Pizza and ADA Website Accessibility

 Cori Lamont  |    December 09, 2019
Pizza and ADA Website Accessibility

The Americans with Disabilities Act (ADA) is a federal civil rights law that prohibits the exclusion of people with disabilities from everyday activities, including working with a REALTOR¬ģ, attorney, title insurance company and other professionals in a real estate transaction.

Real estate offices are considered places of public accommodation and therefore are obligated to comply with the ADA. To learn more about ADA compliance, see the May 2006 Legal Update at However, in the past several years, there has been confusion as to whether the ADA requirements apply to the websites of places of public accommodation. 

The ADA, enacted in 1990, didn’t address whether websites fell under the purview of the law. However, in 2010, the U.S. Department of Justice (DOJ) began a rule-making process to create requirements for public websites and in turn the websites’ accessibility. These requirements, known as WCAG 2.0, were often the standards the DOJ would impose when a consumer’s complaint resulted in a settlement pertaining to accessibility. The DOJ has since suspended the rule-making process.

A recent holding from the United States Court of Appeals, in Robles v. Domino’s Pizza, LLC, No. 17-55504, 913 F.3d 898, 2019 WL 190134 (9th Cir. Jan. 15, 2019), reversed the trial court’s decision to delay consideration of whether the ADA applies to websites.

Domino’s Pizza, LLC (Domino’s) owned and operated and the related mobile app. A user of the website filed a lawsuit against Domino’s, claiming the website and the app were not accessible for those who used devices for making purchases when utilizing screen-reading devices. Specially, the plaintiff (Robles) claimed that Domino’s did not have a website compliant with WCAG 2.0 guidelines. In response to the lawsuit, Domino’s directed those individuals having trouble accessing to a 24-hour telephone number.

Domino’s claimed that the ADA does not currently address website accessibility, and consequently it is a violation of due process to require and the app to meet standards the DOJ has not promulgated as a standard. The trial court agreed with Domino’s and postponed consideration of the lawsuit until the DOJ issued its final rules. Robles appealed.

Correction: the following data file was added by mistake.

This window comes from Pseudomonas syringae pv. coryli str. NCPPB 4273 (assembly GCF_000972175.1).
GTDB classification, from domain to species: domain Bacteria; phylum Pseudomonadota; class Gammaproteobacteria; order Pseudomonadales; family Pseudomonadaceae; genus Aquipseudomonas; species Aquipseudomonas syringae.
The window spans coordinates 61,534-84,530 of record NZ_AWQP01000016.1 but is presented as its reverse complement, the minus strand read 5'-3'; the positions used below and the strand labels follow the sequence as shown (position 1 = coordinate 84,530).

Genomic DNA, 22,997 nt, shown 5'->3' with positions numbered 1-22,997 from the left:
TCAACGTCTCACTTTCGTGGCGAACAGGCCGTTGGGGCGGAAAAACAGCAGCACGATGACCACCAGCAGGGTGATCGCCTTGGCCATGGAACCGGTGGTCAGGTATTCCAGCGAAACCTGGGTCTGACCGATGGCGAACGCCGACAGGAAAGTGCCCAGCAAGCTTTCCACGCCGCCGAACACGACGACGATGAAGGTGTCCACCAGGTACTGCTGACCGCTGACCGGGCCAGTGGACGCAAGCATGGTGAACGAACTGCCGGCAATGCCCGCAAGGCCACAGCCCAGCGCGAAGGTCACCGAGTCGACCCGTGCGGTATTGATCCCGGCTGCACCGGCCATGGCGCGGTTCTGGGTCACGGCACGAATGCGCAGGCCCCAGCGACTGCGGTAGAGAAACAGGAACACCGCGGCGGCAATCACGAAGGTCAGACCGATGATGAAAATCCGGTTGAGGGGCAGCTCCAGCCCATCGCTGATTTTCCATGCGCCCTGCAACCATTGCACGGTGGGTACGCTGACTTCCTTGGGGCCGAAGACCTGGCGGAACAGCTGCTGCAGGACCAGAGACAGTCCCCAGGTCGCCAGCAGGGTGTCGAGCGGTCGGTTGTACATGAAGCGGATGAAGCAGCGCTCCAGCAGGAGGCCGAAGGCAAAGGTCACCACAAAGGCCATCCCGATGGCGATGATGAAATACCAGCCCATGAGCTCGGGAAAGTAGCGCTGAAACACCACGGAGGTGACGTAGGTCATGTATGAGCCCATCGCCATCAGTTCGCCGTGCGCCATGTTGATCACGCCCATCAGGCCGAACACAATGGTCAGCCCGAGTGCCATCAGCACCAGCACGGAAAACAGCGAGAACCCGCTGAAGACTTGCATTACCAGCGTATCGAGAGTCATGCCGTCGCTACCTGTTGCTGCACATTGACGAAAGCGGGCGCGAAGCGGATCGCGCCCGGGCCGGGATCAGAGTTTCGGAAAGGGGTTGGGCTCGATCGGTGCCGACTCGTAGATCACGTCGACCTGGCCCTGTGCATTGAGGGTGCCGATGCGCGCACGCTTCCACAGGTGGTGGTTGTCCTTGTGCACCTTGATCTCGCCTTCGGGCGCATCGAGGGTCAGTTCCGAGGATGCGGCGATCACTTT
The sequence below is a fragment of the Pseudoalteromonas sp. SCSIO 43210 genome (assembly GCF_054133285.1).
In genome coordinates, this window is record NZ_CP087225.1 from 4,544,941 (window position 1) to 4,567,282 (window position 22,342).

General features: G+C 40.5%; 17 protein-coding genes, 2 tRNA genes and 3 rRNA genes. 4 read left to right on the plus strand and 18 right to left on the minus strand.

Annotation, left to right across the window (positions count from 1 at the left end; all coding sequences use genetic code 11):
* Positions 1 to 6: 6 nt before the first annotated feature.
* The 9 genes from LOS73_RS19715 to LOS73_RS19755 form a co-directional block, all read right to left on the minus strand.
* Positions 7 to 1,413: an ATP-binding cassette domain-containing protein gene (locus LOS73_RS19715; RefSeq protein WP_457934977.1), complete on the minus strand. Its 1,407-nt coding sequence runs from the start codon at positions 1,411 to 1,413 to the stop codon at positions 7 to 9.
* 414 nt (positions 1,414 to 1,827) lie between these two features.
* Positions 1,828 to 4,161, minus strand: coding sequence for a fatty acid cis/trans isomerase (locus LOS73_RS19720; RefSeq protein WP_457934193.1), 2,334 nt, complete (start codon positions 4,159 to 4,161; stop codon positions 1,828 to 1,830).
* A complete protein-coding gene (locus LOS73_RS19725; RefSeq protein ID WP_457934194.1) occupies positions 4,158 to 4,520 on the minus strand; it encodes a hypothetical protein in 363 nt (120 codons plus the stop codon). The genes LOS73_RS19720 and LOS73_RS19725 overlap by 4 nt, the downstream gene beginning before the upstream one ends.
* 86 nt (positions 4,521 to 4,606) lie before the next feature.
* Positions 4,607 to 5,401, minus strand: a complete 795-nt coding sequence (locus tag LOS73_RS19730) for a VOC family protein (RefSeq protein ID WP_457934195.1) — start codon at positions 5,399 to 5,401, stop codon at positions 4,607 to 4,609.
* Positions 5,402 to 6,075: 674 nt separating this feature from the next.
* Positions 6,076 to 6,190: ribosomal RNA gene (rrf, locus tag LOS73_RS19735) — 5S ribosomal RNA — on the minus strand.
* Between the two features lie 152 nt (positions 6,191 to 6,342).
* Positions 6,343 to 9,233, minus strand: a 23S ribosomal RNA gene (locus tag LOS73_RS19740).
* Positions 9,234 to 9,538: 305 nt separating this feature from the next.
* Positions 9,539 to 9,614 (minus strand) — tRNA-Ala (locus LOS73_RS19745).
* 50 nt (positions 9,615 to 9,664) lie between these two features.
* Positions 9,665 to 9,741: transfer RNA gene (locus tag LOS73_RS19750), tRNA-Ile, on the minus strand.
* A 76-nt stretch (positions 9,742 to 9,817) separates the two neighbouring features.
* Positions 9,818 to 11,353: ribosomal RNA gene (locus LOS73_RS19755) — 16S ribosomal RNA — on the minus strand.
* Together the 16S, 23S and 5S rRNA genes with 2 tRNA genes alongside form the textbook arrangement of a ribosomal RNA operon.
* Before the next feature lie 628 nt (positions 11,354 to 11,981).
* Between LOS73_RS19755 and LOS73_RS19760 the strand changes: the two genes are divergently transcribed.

On appeal, the 9th U.S. Circuit Court of Appeals disagreed with the trial court and remanded the case back to the trial court for further proceedings. Additionally the 9th U.S. Circuit Court of Appeals disagreed it would violate due process to find that the website and the app needed to comply with the WCAG 2.0 guidelines. 

Specifically, the court held:

  1. The DOJ intended that the ADA would apply to websites as places of public accommodation. Thus the court found Domino’s had notice of the DOJ’s position that websites were a place of public accommodation. The court further found that the DOJ’s failure to create specific rules did not violate the due process rights of Domino’s because Domino’s knew the website and the app were places of public accommodation.
  2. Robles was not seeking to hold Domino’s liable for violating WCAG 2.0 but instead contended as a user that he was unable to access the content of and the app, which are places of public accommodation under the ADA.
  3. Whether and the app are effective means of communication under the ADA is a fact-based inquiry and thus can be determined by the trial court; therefore, there was no need to wait until the DOJ rules were promulgated. 

Thus the court remanded the case to the trial court. The WRA will keep you informed of any rules finalized by the DOJ as well as the results of the trial court.

Cori Lamont is Senior Director of Legal and Public Affairs for the WRA. 

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